Today’s column comes to us from Storm Faerywolf, whose column covers the intersection of Paganism and queer identities. Storm is a professional author, experienced teacher, visionary poet, and practicing warlock, and is author of “Betwixt & Between” and “Forbidden Mysteries of Faery Witchcraft.” He lives with his two loving partners in the San Francisco Bay area and travels internationally teaching the magical arts. For more, visit faerywolf.com. The Wild Hunt always welcomes submissions for the weekend section.
There are lots of articles and essays of interest to modern Pagans out there, sometimes more than I can write about in-depth in any given week. So The Wild Hunt must unleash the hounds in order to round them all up.
Will Marianne Williamson become the first New Age guru elected to Congress? Williamson, who rocketed to fame with the publication of “A Return to Love” in 1992, is challenging Democrat Henry Waxman in California’s 33rd Congressional District of the U.S. House of Representatives. Quote: “In these first days of her unlikely campaign, Ms. Williamson is making the case that an injection of her brand of spirituality is what American politics needs.
There are lots of articles and essays of interest to modern Pagans out there, sometimes more than I can write about in-depth in any given week. So The Wild Hunt must unleash the hounds in order to round them all up. I want to begin this week’s edition of Unleash the Hounds with a quick announcement. Columnist Teo Bishop will be stepping down from his position at The Wild Hunt effective immediately. I sat down to speak with Teo personally on Tuesday, and we both agreed that his spiritual journey had changed his relationship with modern Paganism, and that it would be best if he concentrated his writing at his personal site, and on the Huffington Post.
Unleash the Hounds is one of my longest running, and popular, features at The Wild Hunt. It is, in essence, a link roundup. A place where I find stories in the mainstream media concerning Paganism, occult practices, indigenous religions, and other topics of interest to our interconnected communities. The birth of this series came out of necessity, as more stuff is being written now than I could possible write about in-depth week-to-week. If you enjoy this feature, please take some time to make a donation to our Fall Funding Drive, so we can continue to bring you this, and other features, for another year.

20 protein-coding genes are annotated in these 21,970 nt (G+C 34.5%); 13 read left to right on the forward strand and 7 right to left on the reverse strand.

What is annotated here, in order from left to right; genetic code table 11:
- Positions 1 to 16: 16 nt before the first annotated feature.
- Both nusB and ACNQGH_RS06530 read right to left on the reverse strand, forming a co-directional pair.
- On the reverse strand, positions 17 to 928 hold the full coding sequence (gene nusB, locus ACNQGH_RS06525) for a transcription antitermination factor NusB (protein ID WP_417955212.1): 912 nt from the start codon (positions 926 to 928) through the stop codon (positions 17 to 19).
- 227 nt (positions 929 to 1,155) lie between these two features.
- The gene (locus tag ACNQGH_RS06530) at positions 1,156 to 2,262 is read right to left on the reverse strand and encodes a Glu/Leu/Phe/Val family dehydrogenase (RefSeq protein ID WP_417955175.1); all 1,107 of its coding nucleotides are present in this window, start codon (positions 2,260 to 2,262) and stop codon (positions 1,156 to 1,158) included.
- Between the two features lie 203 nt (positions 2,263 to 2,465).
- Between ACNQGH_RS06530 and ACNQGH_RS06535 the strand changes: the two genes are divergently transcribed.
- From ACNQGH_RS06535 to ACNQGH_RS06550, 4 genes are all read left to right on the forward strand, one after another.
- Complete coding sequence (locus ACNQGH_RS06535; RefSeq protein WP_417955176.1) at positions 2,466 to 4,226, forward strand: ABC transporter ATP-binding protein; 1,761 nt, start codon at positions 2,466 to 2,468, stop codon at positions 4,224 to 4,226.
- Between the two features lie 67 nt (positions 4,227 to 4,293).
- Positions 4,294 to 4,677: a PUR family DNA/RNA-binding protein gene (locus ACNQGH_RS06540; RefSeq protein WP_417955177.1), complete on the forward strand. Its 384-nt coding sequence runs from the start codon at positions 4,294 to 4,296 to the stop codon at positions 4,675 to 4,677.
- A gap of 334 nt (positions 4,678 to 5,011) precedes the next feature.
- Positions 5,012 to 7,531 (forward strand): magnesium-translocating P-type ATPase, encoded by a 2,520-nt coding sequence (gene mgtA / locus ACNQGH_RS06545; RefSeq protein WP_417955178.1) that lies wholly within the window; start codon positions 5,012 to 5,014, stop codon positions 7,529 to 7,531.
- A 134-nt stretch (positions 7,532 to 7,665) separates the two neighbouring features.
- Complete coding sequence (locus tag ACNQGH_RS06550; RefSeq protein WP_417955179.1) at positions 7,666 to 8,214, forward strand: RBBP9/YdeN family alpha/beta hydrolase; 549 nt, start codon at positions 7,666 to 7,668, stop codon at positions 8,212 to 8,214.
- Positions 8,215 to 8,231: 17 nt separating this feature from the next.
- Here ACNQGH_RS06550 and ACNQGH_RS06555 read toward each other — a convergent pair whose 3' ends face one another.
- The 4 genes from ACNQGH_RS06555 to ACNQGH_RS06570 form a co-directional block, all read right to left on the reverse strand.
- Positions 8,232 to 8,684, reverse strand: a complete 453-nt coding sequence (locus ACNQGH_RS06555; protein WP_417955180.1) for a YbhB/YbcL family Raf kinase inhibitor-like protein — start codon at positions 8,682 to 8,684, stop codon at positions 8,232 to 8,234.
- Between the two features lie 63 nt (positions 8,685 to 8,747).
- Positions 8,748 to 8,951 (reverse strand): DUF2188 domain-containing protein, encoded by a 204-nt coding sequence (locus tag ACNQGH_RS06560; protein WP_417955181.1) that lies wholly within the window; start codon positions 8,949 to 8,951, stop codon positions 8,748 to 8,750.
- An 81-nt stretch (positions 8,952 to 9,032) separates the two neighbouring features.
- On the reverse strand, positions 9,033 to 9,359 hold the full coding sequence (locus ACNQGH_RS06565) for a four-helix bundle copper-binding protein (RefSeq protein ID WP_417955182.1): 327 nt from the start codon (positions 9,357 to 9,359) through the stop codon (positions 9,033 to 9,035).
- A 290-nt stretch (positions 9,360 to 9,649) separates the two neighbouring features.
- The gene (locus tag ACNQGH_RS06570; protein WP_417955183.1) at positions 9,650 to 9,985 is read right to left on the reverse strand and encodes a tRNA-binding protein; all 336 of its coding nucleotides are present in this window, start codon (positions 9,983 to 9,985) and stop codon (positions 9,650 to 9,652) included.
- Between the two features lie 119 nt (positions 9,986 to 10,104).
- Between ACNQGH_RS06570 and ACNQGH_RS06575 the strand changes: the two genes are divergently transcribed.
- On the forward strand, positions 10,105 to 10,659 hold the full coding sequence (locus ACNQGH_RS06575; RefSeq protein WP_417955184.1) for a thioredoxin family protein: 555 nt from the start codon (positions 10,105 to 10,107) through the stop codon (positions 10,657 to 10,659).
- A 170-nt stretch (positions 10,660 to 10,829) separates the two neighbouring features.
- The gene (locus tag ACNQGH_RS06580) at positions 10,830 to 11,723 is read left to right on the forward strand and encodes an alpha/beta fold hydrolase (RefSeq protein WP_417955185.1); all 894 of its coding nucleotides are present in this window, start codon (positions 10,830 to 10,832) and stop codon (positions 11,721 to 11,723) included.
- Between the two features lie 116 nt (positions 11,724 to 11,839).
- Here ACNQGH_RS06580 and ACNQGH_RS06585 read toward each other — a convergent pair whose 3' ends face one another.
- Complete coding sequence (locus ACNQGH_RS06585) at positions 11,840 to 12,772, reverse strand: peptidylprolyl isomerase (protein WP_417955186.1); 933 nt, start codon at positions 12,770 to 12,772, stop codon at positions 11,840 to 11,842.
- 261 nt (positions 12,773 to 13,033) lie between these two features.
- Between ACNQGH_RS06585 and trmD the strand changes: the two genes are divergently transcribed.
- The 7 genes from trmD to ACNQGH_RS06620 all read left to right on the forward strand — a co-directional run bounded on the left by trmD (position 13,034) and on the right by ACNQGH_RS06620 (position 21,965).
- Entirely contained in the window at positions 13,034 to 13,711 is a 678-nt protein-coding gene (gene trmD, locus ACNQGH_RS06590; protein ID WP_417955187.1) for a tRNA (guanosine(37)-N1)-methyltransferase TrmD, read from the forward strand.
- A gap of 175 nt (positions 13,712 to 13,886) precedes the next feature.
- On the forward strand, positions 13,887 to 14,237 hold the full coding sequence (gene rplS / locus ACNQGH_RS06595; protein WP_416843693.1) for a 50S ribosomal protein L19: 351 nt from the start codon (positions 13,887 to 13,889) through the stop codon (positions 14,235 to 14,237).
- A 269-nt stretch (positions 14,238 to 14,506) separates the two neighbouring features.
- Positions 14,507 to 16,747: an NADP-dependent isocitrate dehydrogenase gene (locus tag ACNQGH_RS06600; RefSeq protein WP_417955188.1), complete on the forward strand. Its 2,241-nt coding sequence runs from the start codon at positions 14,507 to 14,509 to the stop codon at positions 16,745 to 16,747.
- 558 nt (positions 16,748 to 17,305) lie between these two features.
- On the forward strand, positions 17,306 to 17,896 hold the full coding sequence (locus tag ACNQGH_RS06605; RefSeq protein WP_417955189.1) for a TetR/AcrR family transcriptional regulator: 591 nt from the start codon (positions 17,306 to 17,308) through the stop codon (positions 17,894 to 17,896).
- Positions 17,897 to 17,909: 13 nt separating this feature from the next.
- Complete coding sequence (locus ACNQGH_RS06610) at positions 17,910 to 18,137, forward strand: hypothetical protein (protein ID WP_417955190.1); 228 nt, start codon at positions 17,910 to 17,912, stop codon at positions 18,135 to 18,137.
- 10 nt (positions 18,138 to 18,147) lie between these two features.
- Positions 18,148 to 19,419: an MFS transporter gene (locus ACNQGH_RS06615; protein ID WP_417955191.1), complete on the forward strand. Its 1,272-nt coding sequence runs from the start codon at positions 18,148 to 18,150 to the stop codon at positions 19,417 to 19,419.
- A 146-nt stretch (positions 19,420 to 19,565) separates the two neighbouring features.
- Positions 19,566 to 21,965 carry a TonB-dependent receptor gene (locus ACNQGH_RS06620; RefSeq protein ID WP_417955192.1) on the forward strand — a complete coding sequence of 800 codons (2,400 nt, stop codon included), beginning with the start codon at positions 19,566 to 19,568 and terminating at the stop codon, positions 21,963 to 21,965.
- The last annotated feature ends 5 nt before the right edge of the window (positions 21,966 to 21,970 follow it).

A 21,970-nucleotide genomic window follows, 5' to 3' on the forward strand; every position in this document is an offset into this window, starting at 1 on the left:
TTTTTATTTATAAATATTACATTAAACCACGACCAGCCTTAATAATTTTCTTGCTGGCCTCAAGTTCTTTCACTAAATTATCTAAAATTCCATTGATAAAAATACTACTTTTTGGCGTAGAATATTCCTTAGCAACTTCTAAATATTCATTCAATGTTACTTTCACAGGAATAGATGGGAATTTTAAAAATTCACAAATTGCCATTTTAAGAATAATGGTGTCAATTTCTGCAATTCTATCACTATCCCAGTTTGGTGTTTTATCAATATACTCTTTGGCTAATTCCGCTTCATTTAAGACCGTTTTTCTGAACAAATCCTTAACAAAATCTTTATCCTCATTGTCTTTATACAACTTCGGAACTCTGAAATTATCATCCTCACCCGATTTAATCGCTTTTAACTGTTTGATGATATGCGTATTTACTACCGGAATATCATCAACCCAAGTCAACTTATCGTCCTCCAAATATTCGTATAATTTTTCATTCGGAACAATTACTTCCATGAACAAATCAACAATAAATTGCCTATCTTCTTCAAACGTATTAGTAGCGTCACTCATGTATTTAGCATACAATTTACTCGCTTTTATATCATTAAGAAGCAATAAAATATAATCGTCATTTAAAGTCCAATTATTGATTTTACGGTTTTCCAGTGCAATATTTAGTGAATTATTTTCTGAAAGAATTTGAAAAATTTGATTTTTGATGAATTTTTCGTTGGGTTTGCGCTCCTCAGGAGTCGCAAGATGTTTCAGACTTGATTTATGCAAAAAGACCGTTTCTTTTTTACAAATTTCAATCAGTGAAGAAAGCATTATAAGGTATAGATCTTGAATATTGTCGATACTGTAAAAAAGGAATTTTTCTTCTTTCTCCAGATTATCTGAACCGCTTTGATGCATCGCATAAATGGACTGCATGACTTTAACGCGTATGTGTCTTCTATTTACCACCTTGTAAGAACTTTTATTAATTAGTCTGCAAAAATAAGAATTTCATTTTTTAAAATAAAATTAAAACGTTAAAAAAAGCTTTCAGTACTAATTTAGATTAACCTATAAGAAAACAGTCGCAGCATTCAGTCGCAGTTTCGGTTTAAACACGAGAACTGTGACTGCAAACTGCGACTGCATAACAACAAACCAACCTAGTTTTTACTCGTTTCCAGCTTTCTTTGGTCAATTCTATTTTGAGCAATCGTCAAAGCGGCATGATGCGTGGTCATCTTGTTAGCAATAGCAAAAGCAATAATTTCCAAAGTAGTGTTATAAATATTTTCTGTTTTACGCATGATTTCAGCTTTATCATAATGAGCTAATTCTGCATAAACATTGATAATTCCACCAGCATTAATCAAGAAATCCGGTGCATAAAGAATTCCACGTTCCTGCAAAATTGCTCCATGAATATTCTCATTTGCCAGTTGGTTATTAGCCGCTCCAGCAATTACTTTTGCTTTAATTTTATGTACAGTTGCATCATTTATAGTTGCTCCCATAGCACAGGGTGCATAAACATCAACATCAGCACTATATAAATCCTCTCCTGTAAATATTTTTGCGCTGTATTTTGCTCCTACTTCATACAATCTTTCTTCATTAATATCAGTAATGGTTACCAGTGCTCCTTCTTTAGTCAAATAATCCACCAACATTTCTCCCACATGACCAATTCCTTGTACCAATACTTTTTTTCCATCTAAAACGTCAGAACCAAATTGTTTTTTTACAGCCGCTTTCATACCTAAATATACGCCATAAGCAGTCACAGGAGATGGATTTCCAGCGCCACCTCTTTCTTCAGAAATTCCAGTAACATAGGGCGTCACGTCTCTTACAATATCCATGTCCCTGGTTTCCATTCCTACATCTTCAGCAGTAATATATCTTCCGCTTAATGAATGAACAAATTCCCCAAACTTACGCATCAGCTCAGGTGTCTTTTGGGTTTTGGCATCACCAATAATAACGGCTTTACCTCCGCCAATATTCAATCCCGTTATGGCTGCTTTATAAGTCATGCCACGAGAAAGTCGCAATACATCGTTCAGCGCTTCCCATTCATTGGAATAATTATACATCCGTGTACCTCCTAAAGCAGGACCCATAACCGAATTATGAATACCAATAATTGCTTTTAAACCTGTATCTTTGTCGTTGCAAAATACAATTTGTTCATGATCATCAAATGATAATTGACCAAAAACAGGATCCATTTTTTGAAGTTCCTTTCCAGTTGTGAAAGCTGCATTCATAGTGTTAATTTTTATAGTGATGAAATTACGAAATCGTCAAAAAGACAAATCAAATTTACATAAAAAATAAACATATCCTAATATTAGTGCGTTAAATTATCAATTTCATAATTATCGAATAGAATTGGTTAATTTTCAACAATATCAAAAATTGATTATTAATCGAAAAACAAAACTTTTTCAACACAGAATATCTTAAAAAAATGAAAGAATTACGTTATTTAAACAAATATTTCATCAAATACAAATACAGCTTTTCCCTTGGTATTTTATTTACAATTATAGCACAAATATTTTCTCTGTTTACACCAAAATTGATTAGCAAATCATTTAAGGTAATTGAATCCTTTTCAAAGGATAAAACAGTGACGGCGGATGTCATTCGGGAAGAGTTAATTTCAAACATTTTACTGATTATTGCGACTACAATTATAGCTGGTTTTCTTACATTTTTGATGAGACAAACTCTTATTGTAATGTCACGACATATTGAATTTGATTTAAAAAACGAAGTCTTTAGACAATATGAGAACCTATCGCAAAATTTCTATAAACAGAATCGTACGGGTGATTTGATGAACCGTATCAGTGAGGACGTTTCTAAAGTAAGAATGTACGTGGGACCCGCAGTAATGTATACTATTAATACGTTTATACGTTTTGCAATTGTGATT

There are lots of articles and essays of interest to modern Pagans out there, sometimes more than I can write about in-depth in any given week. So The Wild Hunt must unleash the hounds in order to round them all up. The New York Times profiles Angel Silva, a practitioner of Palo Mayombe, who’s in a legal showdown over whether the healing crystals he sells on the street in Union Square are works of art, or if he’s simply vending without a license (as local police believe). Quote: “Mr. Silva insists he needs no city permit because his stones are artistic sculptures covered under the First Amendment, and he hopes to convince a judge of this in Manhattan Criminal Court at a trial next month. Lines of customers form on Mondays, when Mr. Silva offers free spiritual healing. He delivers his psychic readings of their life issues, from cheating spouses to chakra imbalances, and he treats some people at the nearby sidewalk tree, to better connect to the gods of the forest.” What’s refreshing about the story is that it steers clear of some of the sensationalism usually accompanied with reporting on Palo.